Things to do in Scotland 2018
My Top Tips for the Year
Activities to get up to in Scotland 2018
It’s that time of year again. When those best laid plans and resolutions seem more ominous by the day and the first shifts back at work trigger soul searching and an alarming amount of time spent on Google. But, unlike the overly optimistic gym membership, those fanciful cookbooks you intended to delve into or that bizarre amount of quinoa that’s optimistically taken over the cupboard, making travel plans is much more straightforward. And much less painful. With a new year comes new objectives and, whether you’re coming from near or far, here are my top nods for things to do in Scotland in 2018.
Go on a road trip
I’ve come to the conclusion that Scotland is the best road tripping country in the world. A bold statement. But here’s why. Obviously the scenery is spectacular but, so what, the planet’s full of spectacular scenery. There’s no doubt it’s easy to lose yourself in the vastness of the Highlands – but you can do that in loads of countries. Clearly we’re a hospitable bunch and there’s going to be plenty of memorable watering holes full of good chat along your route but, again, that’s not enough in itself for such a lofty opinion. No, I feel I’ve got the neck to make such a claim because of Scotland’s diversity. It’s the diversity that seals it. Never have I come across such a wee place that can change its face completely from region to region. Beaches, mountains, lochs, glens, cliffs and waterfalls all come together to constantly keep you guessing. Net result – no two road trips are ever the same.
The North Coast 500 has stormed to success in the last couple of years to be the most obvious long-distance road trip candidate, but others exist. The new North East 250 is looking to extend the epic Sutherland and Caithness route by snaking along the Moray Firth coast, down past Aberdeen and inland to the depths of the Cairngorms. I’ll hopefully be having a crack at it myself this year and will report back. But it’s highly likely I’ll end that marathon with a full camera, a head full of newly tucked-away historical nuggets that’ll come in handy down the pub one day…..and a boot full of Speyside whisky. Awful, just awful.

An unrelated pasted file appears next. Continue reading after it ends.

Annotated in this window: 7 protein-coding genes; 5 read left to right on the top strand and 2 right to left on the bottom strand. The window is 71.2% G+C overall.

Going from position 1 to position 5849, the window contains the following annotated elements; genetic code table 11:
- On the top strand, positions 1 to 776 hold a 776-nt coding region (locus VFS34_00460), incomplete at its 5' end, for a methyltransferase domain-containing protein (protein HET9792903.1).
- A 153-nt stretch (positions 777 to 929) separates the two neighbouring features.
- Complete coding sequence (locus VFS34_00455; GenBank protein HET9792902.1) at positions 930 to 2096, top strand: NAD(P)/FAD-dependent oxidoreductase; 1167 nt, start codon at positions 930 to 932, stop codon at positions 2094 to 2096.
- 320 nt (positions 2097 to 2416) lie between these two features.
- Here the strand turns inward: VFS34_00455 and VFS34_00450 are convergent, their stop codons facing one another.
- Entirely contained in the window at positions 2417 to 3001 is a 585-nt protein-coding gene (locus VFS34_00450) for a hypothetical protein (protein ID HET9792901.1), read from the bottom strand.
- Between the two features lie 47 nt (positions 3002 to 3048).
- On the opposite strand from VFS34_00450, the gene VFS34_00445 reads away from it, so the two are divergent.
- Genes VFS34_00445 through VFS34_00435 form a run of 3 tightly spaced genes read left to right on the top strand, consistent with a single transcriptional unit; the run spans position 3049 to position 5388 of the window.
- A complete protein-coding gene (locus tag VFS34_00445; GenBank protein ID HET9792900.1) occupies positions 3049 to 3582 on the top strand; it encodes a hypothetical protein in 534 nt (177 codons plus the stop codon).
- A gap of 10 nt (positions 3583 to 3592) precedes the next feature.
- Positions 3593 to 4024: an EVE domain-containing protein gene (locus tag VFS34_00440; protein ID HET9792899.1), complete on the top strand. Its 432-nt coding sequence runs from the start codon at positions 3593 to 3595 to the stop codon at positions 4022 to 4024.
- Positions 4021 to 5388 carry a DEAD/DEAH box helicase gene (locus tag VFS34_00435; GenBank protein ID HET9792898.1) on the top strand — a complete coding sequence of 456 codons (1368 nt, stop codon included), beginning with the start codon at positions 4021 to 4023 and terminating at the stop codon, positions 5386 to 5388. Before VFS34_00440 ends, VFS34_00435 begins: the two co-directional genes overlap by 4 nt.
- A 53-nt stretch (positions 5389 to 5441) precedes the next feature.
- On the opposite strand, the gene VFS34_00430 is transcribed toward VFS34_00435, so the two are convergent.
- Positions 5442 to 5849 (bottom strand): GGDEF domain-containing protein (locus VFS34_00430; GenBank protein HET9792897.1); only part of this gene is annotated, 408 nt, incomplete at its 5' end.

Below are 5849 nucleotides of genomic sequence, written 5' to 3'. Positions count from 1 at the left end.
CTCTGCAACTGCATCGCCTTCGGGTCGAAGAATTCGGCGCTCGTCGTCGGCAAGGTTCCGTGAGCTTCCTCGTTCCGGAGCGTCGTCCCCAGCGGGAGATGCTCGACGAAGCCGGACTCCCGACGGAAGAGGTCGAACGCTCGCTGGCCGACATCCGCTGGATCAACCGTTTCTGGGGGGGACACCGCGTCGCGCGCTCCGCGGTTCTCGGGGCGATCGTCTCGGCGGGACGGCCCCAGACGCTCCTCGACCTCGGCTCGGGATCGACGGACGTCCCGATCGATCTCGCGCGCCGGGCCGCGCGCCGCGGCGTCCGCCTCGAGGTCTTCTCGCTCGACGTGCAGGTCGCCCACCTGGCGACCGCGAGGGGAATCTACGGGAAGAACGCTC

Climb a mountain
I realise that I will currently be preaching to some experienced outdoor enthusiasts that have racked up countless peaks over years of sterling outdoorsmanship. Cue lots of folding of arms and self-chuffed smiles from the hikers in the readership. You guys can skip ahead. But, for those that have never been up a mountain in Scotland, let this be your year. I speak to people all the time that have never made it up a Munro, or even a Corbett, for a variety of reasons. Trepidation seems to be the biggest obstacle. Uncertainty about physical fitness; fear of getting lost; inexperience with things like weather, gear and accessibility. Yip, understand all that but I’d encourage you to take on your hesitation and ask yourself why not. Need help? Ask me. Tell me it’s your first time and the big softy in me will happily create you your own digital map for a peak (assuming the tech exists I’ll find it) so you’ll not get lost and, if I’ve climbed it before, I’ll give you the necessary tips to manage.
My Munro count stands at a couple of dozen or so….I’m by no means a pro yet. But each year I’ll challenge myself further and take things up a level. A Cairngorms peak is on my wish list this year and I’ll be doing plenty of walks in the relatively unexplored Angus Glens as well. With a bit of luck, and favourable conditions, an island mountain or two will be wrestled with too. If this really is your first foray, consider the likes of Ben Lomond or even little Ben A’an in the Trossachs to break you in – they come with surprising rewards and very low risks. Need more ideas for beginners? Read on here.